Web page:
I was raised to expect. If I was to do something, I was to get something in return. It was an engrained mechanism, a way of thinking that emerged as soon as I regurgitated a correct answer in the classroom and was rewarded with stickers, 100 percent marks, a promise of future success. Life was an endless transaction of motivations, actions and assumptions based on the sole idea that the determination of my personal merit and self-worth relied in how much I received. It was a fine balance, measuring how much to give and its impact on how much I was to gain. This cycle of bargaining implemented itself into my every action; my movements and thoughts were minutely calculated in order to maximize what seemed to me to be the most profit. If I spent an extra hour studying for chemistry instead of getting dinner, it meant (or so I thought) that I would probably be able to get a 5 instead of a 4. If I chatted with my friends an extra hour I would lose some sleep but I would not have to suffer from my fear of missing out all night. Service was often seen in the same manner. In participating in service, I subconsciously expected something, if not a college boost then a release from stress or a way to feel good about myself. (I feel as though we have a serious tendency to emphasize our need for self-rewarding over the needs of the actual people we are engage with in community service.)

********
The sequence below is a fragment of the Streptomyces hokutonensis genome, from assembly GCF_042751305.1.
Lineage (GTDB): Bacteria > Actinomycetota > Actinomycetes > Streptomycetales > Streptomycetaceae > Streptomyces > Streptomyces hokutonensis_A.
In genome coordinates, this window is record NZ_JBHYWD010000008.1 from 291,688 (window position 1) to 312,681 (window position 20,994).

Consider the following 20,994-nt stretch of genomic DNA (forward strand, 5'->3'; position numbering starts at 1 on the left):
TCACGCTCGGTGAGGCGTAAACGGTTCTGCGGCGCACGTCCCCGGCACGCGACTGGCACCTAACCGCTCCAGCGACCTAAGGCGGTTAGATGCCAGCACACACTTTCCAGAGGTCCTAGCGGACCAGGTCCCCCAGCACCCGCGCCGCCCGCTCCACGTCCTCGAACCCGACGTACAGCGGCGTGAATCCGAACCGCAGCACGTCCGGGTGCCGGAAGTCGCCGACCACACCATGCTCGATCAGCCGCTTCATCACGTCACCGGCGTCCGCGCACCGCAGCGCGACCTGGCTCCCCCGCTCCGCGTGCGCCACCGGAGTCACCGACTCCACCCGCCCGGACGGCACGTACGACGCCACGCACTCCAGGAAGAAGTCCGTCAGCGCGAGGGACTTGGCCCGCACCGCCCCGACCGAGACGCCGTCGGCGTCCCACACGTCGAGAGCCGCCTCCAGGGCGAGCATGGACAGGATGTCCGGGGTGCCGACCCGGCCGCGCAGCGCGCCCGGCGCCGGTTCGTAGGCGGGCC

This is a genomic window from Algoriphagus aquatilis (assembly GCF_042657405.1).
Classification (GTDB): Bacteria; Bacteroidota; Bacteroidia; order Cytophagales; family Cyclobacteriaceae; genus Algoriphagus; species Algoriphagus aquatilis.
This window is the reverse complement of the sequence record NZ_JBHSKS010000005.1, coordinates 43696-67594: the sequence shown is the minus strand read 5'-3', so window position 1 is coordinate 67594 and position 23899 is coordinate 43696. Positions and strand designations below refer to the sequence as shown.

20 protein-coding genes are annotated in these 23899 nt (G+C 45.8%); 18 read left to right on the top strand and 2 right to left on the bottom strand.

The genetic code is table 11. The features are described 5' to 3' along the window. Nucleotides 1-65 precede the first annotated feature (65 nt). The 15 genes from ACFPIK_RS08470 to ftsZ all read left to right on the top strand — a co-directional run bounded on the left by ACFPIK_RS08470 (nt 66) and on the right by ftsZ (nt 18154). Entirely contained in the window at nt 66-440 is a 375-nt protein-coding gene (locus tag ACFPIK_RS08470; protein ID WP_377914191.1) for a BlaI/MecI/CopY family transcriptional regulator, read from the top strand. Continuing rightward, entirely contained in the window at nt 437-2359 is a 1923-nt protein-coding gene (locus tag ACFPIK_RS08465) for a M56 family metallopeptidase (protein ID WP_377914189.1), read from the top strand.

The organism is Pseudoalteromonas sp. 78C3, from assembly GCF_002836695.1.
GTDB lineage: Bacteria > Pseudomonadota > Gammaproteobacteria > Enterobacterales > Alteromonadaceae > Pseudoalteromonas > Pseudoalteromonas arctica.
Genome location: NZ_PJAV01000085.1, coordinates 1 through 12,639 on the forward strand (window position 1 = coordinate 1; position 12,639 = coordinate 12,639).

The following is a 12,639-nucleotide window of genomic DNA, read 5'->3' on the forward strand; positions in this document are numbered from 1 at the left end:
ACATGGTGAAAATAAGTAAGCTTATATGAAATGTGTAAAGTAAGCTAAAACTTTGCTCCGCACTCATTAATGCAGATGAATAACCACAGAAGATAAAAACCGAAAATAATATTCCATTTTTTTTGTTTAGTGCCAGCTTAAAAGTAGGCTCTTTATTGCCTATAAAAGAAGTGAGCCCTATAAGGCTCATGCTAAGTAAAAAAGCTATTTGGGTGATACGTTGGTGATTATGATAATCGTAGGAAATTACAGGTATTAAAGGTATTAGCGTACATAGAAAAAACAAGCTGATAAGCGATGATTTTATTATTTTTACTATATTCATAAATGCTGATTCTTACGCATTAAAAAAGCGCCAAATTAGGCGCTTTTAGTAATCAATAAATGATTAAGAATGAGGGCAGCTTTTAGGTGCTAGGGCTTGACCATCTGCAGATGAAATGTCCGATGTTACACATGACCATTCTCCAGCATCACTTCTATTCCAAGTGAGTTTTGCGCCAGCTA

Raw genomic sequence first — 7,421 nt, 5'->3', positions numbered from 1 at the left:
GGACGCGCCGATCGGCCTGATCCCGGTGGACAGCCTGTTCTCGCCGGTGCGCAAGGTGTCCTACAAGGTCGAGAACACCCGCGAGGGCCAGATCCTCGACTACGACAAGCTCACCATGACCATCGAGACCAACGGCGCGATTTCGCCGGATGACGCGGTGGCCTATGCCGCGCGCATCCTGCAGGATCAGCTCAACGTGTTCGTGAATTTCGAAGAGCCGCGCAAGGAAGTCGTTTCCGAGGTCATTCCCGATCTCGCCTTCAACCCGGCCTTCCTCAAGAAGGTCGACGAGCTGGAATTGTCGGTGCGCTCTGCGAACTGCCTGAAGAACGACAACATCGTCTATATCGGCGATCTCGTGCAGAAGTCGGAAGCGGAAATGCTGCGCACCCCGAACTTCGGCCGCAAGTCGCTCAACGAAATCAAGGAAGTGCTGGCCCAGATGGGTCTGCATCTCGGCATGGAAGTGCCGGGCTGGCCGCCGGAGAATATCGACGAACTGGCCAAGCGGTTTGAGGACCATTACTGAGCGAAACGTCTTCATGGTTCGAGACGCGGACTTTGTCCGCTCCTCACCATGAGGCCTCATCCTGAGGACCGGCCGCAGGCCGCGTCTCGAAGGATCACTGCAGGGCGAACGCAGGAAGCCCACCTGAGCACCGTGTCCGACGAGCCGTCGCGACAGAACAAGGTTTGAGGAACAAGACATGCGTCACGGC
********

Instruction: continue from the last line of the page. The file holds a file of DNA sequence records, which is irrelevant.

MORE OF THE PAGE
Naturally with a mentality that could only expect a predicted outcome in return for my actions, acceptance was not one of my strong suits. When a circumstance that I had not predicted came as a result of my actions, it felt like a flaw on my part; an error I should have anticipated but that I hadn't thus rendering me as irresponsible at managing myself and my future. Even worse was when a circumstantial issue out of my control forced an event into my life. Instead of acceptance, I felt helplessness. A thing not going according to plan was terrifying, and accepting the matter was the very last of my priorities. I panicked, I rationalized, I blamed, but I did not accept.
"Accept everything expect nothing" stuck with me at first because I had noticed the extremes after each action word in the phrase. The polarizing nature of the words "nothing" and "everything" seemed excessive to me, especially since I stray away from absolutes because I often find them limiting. That being said however after reflecting on the phrase and its meaning, it began to resonate with me. When living a life full of expectations and preconceived notions, it becomes impossible to fully accept the situations that may disturb our predictions. When I expected an outcome and something unexpected occurred, I was trained to try to fix, solve, reject the situation instead of "going with the flow of life" and accepting. Andover emphasizes living a life of expectation; your success (which by the way is defined in a very narrow manner) is dependent on the effort you put in. All actions are made with the expectation of a positive outcome. I have come to realize through the phrase "accept everything expect nothing," that a transactional lifestyle is not sustainable. In order to fulfill this idea of happiness that we all seem to be after, we must let go of expectations, and only then will we be fully ready to embrace everything life has to offer.